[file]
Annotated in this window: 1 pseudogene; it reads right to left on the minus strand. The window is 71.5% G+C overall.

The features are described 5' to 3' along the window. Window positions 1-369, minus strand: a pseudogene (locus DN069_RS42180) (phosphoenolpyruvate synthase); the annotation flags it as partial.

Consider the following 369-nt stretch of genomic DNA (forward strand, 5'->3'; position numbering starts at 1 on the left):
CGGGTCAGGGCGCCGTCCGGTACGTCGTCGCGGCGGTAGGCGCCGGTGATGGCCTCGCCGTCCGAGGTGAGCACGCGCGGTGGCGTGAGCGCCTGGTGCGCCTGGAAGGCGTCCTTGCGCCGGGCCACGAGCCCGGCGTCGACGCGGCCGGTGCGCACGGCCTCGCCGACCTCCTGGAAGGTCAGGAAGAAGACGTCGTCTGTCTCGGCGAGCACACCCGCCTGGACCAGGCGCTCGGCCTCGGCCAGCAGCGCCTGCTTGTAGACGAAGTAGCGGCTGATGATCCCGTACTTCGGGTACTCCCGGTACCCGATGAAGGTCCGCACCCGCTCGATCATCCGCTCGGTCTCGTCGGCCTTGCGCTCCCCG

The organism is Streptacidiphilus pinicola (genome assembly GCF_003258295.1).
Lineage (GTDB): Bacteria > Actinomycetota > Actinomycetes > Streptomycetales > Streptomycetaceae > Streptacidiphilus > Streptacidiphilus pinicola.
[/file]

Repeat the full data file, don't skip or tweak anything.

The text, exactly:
Annotated in this window: 1 pseudogene; it reads right to left on the minus strand. The window is 71.5% G+C overall.

The features are described 5' to 3' along the window. Window positions 1-369, minus strand: a pseudogene (locus DN069_RS42180) (phosphoenolpyruvate synthase); the annotation flags it as partial.

Consider the following 369-nt stretch of genomic DNA (forward strand, 5'->3'; position numbering starts at 1 on the left):
CGGGTCAGGGCGCCGTCCGGTACGTCGTCGCGGCGGTAGGCGCCGGTGATGGCCTCGCCGTCCGAGGTGAGCACGCGCGGTGGCGTGAGCGCCTGGTGCGCCTGGAAGGCGTCCTTGCGCCGGGCCACGAGCCCGGCGTCGACGCGGCCGGTGCGCACGGCCTCGCCGACCTCCTGGAAGGTCAGGAAGAAGACGTCGTCTGTCTCGGCGAGCACACCCGCCTGGACCAGGCGCTCGGCCTCGGCCAGCAGCGCCTGCTTGTAGACGAAGTAGCGGCTGATGATCCCGTACTTCGGGTACTCCCGGTACCCGATGAAGGTCCGCACCCGCTCGATCATCCGCTCGGTCTCGTCGGCCTTGCGCTCCCCG

The organism is Streptacidiphilus pinicola (genome assembly GCF_003258295.1).
Lineage (GTDB): Bacteria > Actinomycetota > Actinomycetes > Streptomycetales > Streptomycetaceae > Streptacidiphilus > Streptacidiphilus pinicola.